Civic Militarism



Closely related is another element called “civic militarism,” and that is the idea that a citizen has particular rights as an individual that transfer into battle... they had the ability through the Republican avenues of government and civic protocols to empower people to feel that just because they put on a uniform, they did not lose their status as a free voting citizen.. [SAME AS GREECE. SOLDIERS WERE FIRST AND ALWAYS CITIZENS. IN LIFE AND DEATH THEY WERE TREATED WITH RESPECT. THE DUTIES IN BATTLE WERE THE SAME AS DUTIES IN PEACE---CONTRIBUTE TO THE GREATER GOOD; NEVER SURRENDER.]

Decisive Battle



Another element is this weird nexus of what I would call decisive battle and the primacy of infantry. If we look back at Greece and Rome, they are especially weak in archery, javelin throwing and cavalry. That lapse will actually serve them ill at particular times. But societies evolved in the West as property-owning citizenries. Property-owning is really the basis of constitutional government. I wish it wasn’t true in the sense the impulse is self-interested rather than idealistic. We created constitutional government in the early West to protect individual liberty, but it usually started out as a prior means of protecting the rights of property, the right to own property, to pass property down. That was the origin and reason-to-be of the early city-state. Property owners then would vote as free citizens — in the fashion of civic militarism — to fight or not, and usually the way to fight for and to protect land was through heavy infantry: shock battle among armored columns. It seems to be a proclivity of the West to notify [your adversary] that you are coming, and then to use massive amounts of firepower to shock, defeat, and destroy the enemy, ideally through annihilation rather than attrition.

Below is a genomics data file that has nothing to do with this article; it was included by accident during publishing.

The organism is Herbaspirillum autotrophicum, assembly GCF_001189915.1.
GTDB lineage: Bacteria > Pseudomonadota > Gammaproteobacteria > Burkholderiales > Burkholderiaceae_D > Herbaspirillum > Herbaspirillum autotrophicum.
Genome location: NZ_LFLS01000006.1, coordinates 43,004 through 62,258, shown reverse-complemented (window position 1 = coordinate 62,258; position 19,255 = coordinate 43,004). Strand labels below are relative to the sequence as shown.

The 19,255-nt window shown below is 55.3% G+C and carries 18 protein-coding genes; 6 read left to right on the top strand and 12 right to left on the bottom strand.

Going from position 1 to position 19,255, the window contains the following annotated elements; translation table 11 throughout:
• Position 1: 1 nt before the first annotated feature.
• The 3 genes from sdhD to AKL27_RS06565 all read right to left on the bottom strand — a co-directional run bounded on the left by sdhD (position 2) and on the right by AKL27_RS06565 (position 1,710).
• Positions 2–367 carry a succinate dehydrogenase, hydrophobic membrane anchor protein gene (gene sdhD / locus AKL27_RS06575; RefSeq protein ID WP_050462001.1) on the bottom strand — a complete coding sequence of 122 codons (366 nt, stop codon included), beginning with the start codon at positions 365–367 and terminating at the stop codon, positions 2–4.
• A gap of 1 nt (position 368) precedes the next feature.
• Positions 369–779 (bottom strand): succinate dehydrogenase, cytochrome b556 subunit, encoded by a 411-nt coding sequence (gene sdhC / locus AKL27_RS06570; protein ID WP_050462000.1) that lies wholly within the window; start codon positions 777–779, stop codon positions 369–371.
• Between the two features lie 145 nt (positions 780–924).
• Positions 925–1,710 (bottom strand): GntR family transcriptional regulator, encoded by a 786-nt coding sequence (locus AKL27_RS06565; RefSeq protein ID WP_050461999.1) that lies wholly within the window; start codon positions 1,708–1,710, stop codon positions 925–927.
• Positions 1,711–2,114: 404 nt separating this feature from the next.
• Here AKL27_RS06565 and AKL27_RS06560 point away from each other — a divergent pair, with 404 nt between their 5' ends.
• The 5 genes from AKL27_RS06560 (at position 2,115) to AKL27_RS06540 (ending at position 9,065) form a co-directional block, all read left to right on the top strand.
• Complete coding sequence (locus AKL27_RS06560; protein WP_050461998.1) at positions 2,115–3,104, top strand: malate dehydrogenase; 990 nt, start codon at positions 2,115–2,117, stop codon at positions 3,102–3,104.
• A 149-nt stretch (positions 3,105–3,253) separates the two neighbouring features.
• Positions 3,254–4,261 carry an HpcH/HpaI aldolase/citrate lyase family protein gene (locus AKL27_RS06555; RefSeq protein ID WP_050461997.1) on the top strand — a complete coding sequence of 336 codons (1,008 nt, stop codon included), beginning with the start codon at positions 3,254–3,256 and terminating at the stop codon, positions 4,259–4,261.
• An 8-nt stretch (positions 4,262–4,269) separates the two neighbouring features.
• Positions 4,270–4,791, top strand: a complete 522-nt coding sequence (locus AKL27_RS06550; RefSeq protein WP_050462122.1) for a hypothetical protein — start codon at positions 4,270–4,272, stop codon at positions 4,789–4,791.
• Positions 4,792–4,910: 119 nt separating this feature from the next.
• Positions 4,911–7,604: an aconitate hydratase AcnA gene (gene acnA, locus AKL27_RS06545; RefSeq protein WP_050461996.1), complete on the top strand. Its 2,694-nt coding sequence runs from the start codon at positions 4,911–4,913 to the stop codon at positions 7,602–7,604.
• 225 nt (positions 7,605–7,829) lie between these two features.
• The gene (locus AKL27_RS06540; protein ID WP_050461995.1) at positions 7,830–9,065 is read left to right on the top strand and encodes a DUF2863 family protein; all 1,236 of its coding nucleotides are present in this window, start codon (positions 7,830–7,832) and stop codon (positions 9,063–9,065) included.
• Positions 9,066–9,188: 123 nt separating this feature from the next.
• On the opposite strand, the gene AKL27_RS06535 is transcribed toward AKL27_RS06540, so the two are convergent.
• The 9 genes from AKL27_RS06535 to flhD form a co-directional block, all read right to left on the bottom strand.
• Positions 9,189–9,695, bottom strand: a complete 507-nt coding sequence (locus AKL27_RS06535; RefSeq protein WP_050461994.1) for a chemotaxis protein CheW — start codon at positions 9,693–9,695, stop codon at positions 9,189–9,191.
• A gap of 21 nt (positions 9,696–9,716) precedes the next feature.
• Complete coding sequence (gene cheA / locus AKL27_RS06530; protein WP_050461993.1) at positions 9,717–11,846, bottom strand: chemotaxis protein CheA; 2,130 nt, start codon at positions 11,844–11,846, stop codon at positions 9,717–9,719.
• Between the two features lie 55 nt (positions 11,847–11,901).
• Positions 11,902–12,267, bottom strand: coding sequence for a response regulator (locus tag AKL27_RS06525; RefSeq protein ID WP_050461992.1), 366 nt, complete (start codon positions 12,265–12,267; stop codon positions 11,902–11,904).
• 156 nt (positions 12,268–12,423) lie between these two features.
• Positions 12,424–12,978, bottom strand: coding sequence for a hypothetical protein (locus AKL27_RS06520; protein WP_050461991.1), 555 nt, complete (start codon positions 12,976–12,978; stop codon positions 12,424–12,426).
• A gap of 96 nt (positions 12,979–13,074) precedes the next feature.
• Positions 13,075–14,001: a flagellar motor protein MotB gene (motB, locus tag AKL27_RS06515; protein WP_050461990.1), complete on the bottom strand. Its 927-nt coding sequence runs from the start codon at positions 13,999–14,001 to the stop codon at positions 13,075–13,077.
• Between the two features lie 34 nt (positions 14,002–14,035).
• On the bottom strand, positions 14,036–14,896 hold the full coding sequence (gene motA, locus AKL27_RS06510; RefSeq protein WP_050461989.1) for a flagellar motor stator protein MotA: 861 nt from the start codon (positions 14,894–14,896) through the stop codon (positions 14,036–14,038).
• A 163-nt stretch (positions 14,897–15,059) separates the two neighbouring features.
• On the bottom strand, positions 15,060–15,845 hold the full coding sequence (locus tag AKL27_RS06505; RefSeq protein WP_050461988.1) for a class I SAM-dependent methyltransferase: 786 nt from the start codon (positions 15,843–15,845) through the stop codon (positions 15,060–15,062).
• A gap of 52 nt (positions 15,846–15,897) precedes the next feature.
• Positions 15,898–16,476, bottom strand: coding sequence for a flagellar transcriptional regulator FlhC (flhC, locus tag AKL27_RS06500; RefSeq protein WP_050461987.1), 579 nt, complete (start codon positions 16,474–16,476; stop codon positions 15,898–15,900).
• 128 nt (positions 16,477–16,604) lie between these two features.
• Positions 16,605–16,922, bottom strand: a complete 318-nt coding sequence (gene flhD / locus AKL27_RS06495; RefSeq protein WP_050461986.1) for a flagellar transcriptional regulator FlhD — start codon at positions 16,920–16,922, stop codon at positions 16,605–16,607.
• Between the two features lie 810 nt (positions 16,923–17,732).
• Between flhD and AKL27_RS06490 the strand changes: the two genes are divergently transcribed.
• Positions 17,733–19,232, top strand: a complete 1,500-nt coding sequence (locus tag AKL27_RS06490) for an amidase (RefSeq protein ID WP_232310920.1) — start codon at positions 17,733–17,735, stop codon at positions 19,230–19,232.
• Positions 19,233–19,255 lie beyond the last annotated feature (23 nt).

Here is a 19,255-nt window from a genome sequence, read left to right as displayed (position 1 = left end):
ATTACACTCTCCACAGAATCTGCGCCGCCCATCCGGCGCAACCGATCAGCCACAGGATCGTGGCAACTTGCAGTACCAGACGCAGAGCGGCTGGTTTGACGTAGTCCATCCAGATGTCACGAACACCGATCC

[SAME AS GREECE. AS SMALL FARMERS OF ROCKY SOIL, LAND OWNERSHIP WAS ESSENTIAL TO SURVIVAL. HENCE, CONTINUAL PREPARATION FOR BATTLE COMBINED WITH FORMALIZING RIGHTS---CONSTITUTION AND LAWS. SAME AS JACKSONIANS AND TEA PARTY.]
Gibbon. History of the Decline and Fall of the Roman Empire
The terror of the Roman arms added weight and dignity to the
moderation of the emperors.  They preserved peace by a constant
preparation for war; and while justice regulated their conduct,
they announced to the nations on their confines, that they were
as little disposed to endure, as to offer an injury.  [SAME AS GREEKS. A GREEK INFORMED THE PERSIAN KING THAT THE SPARTANS ALL FOUGHT LIKE THE 300; SO BE CAREFUL ABOUT INVADING.]
Gibbon. Decline and fall of the Roman Empire. Vol. I)


That public virtue which among the ancients was denominated patriotism, is derived from a strong sense of our own interest in the preservation and prosperity of the free government of which we are members. [SAME AS GREECE. ]Such a sentiment, which had rendered the legions of the republic almost invincible, could make but a very feeble impression on the mercenary servants of a despotic prince; and it became necessary to supply that defect by other motives, of a different, but not less forcible nature; honour and religion. 
(Gibbon. Decline and fall of the Roman Empire. Vol. I)

The attachment of the Roman troops to their standards was
inspired by the united influence of religion and of honor.  [JUST AS THE GREEKS VALUED THEIR SHIELD, DISPLAYING SYMBOLS OF THEIR CITY STATE. “Come home carrying your shield or carried On it.” SHOW SLIDES!!]

. (Gibbon. Decline and fall of the Roman Empire. Vol. I)




The Jacksonian Tradition

by Walter Russell Mead
http://people.uncw.edu/kozloffm/jacksonian.doc


CAN WE SEE SOME OF THESE TRAITS IN THE ANCIENT GREEKS?

Once wars begin, a significant element of American public opinion supports waging them at the highest possible level of intensity. [HANSON DISCUSSED THIS.]

The devastating tactics of the wars against the Indians, General Shermans campaign of 1864-65, and the unprecedented aerial bombardments of World War II were all broadly popular in the United States. During both the Korean

and Vietnam Wars, presidents came under intense pressure, not only from military leaders but also from public opinion, to hit the enemy with

all available force in all available places.

It is often remarked that the American people are more religious than

their allies in Western Europe. But it is equally true that they are

more military-minded.

It is also generally conceded that, with the exception of a handful

of elite units in such forces as the British Army, American troops have

a stronger "warrior culture" than do the armies of other wealthy

countries. [SAME AS THE SPARTANS]

Jackson laid the foundation of American politics for most of the nineteenth

century, and his influence is still felt today. [TEA PARTY? OATH KEEPERS.]

Suspicious of untrammeled federal power (Waco), skeptical about the

prospects for domestic and foreign do-gooding (welfare at home, foreign